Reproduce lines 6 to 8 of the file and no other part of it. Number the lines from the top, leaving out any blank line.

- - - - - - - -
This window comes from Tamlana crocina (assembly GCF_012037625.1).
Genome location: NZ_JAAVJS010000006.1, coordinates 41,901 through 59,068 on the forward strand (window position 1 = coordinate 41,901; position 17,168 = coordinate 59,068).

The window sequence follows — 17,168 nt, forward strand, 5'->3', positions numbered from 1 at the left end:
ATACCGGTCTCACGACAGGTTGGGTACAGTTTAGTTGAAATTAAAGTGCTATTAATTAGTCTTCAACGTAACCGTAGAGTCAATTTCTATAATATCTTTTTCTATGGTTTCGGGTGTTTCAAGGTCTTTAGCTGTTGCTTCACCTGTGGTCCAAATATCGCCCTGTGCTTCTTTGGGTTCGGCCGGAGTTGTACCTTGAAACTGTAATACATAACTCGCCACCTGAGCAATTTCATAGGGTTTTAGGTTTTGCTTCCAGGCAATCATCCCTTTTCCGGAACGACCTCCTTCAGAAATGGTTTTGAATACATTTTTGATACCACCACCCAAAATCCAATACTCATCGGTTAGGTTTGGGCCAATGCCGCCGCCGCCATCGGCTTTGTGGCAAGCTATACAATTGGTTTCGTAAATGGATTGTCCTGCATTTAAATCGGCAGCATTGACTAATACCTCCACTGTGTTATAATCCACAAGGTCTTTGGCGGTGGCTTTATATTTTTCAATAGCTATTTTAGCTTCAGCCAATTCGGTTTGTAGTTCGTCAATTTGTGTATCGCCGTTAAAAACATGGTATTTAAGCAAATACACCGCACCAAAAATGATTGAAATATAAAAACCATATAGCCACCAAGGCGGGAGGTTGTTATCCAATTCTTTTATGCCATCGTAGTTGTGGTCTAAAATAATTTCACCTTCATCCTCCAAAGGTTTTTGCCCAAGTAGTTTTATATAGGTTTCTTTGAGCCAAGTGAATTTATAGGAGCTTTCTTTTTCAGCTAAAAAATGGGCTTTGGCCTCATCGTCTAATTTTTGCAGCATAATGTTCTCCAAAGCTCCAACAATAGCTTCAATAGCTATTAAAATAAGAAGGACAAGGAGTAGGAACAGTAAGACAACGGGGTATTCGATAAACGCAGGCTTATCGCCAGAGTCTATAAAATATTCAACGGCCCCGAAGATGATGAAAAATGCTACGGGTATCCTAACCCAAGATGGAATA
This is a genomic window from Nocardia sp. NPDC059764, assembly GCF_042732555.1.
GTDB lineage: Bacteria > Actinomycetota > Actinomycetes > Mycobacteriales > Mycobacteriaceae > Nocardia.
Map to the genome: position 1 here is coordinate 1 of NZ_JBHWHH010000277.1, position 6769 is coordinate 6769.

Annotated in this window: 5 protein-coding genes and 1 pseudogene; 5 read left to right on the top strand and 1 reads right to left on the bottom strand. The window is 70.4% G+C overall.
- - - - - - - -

GTDB lineage: Bacteria > Actinomycetota > Actinomycetes > Mycobacteriales > Mycobacteriaceae > Nocardia.
Map to the genome: position 1 here is coordinate 1 of NZ_JBHWHH010000277.1, position 6769 is coordinate 6769.

Annotated in this window: 5 protein-coding genes and 1 pseudogene; 5 read left to right on the top strand and 1 reads right to left on the bottom strand. The window is 70.4% G+C overall.